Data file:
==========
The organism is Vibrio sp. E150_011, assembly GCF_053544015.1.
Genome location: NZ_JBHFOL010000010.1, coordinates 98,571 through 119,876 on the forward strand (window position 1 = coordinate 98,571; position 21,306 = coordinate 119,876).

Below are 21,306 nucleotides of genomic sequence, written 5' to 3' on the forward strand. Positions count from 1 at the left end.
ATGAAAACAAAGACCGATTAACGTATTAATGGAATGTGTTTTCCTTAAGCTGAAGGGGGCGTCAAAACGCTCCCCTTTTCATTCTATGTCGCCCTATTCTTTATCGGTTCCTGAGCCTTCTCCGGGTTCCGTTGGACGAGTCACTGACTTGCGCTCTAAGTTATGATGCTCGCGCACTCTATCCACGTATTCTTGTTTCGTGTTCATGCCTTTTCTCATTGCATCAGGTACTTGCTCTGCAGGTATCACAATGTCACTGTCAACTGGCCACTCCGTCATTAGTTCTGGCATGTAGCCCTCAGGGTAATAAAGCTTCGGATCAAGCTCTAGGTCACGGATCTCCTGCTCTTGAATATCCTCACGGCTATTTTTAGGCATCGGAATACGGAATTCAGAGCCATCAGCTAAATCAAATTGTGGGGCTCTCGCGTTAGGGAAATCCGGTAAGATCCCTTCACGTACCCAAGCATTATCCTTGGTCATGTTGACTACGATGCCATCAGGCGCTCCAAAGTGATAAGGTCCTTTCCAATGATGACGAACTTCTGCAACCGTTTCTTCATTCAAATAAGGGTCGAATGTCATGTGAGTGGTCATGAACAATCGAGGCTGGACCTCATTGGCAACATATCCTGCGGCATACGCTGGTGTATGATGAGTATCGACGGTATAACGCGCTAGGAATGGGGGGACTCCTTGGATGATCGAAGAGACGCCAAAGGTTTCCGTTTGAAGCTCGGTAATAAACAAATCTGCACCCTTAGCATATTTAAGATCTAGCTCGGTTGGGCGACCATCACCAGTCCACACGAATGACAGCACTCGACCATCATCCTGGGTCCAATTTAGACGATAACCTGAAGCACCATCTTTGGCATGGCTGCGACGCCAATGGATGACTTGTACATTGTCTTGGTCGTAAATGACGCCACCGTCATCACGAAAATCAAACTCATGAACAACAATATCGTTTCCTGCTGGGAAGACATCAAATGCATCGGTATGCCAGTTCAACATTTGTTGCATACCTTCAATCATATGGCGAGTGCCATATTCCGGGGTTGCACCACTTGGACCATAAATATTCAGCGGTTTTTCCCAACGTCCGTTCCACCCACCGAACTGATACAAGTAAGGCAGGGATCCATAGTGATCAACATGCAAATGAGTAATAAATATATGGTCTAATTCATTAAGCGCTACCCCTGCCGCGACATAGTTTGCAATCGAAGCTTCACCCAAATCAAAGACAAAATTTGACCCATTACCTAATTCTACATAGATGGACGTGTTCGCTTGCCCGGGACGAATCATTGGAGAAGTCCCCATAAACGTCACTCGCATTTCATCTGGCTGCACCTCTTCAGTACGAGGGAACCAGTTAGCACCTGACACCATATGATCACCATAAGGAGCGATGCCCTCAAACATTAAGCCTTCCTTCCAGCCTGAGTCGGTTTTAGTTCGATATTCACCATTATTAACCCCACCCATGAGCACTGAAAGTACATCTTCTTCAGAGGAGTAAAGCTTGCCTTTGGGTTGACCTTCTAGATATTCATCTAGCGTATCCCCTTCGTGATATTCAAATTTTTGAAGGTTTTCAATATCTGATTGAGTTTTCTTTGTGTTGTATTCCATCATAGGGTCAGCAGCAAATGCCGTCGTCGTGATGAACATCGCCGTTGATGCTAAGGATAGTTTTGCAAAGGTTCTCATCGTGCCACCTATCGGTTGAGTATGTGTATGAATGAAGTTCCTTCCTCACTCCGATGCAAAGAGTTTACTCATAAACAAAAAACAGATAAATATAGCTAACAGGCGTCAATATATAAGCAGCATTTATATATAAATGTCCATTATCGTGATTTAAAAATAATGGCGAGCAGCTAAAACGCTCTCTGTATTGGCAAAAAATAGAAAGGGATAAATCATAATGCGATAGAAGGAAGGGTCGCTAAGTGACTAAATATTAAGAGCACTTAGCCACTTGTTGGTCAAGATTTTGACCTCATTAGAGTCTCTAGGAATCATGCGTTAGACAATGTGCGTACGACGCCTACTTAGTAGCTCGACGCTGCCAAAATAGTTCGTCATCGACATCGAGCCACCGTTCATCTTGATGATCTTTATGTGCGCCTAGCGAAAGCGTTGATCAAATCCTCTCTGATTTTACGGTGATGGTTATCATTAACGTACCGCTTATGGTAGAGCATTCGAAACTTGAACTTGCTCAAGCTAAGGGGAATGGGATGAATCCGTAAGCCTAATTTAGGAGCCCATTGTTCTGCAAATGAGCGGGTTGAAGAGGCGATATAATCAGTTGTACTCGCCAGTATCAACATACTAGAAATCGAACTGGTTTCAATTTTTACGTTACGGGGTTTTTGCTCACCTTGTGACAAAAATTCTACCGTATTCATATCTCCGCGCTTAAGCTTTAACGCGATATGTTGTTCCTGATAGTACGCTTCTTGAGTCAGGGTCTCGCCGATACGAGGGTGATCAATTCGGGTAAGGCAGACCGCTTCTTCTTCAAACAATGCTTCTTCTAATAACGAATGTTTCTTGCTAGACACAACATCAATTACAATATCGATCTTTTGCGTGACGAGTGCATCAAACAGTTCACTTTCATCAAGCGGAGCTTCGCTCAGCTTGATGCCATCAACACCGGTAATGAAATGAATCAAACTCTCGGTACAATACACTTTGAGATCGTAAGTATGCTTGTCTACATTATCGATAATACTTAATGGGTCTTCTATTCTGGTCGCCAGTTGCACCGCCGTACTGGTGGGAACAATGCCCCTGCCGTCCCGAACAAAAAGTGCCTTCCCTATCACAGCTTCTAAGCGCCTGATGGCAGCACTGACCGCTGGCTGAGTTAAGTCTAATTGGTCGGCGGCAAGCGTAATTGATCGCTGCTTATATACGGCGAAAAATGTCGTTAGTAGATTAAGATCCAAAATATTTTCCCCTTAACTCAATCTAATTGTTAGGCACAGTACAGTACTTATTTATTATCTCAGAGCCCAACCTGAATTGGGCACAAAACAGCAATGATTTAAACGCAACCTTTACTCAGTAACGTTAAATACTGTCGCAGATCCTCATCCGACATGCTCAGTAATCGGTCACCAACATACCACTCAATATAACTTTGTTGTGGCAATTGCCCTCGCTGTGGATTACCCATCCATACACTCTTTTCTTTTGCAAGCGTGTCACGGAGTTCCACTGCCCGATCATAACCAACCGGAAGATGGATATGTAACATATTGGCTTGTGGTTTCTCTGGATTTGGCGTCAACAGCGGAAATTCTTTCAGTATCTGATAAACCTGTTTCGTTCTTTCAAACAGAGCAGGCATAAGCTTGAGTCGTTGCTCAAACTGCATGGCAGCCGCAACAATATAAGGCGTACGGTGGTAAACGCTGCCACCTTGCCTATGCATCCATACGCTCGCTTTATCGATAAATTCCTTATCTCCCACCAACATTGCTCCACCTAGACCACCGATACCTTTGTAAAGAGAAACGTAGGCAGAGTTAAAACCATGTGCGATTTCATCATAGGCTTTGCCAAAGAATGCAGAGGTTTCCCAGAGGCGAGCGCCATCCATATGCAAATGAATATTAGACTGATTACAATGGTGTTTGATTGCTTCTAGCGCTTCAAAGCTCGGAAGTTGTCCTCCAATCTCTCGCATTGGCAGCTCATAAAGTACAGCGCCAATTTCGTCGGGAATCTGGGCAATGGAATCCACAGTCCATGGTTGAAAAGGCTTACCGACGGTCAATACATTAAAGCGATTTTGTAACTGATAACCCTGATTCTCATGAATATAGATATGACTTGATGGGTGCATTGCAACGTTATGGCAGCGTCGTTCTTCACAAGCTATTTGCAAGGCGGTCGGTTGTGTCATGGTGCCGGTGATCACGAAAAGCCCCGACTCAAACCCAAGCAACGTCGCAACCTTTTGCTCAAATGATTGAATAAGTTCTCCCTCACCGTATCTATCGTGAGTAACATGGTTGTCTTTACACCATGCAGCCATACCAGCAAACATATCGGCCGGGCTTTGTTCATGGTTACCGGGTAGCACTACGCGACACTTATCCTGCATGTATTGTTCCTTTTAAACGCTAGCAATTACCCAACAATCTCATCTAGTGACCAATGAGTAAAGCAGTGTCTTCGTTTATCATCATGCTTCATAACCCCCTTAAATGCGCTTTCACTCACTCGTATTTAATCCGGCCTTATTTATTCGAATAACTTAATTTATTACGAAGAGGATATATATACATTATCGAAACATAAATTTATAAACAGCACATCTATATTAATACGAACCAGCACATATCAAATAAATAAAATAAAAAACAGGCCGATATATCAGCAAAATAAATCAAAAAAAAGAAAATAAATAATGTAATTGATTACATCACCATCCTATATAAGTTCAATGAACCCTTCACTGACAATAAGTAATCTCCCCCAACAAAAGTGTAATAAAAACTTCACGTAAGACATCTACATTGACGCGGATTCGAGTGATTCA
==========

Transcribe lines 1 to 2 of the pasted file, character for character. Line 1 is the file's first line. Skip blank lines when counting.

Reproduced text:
The organism is Vibrio sp. E150_011, assembly GCF_053544015.1.
Genome location: NZ_JBHFOL010000010.1, coordinates 98,571 through 119,876 on the forward strand (window position 1 = coordinate 98,571; position 21,306 = coordinate 119,876).